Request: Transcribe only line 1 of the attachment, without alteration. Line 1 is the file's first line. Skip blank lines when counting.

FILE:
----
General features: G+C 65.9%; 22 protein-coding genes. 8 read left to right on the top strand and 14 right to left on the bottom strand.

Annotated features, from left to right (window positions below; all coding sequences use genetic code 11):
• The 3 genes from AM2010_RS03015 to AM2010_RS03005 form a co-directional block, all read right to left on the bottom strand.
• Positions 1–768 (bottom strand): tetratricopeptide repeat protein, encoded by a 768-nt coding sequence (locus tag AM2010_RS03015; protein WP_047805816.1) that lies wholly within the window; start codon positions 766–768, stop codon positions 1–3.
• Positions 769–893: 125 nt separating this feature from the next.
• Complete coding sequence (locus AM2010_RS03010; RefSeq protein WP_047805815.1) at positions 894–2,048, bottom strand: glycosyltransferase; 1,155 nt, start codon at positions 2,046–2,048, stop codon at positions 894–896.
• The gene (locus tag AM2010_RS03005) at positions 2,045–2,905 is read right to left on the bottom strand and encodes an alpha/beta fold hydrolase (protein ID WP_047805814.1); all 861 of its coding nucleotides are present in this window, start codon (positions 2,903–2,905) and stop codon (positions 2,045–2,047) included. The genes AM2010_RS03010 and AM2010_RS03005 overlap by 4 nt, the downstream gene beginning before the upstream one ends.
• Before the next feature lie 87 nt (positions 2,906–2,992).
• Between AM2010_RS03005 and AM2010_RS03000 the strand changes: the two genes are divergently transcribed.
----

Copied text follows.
General features: G+C 65.9%; 22 protein-coding genes. 8 read left to right on the top strand and 14 right to left on the bottom strand.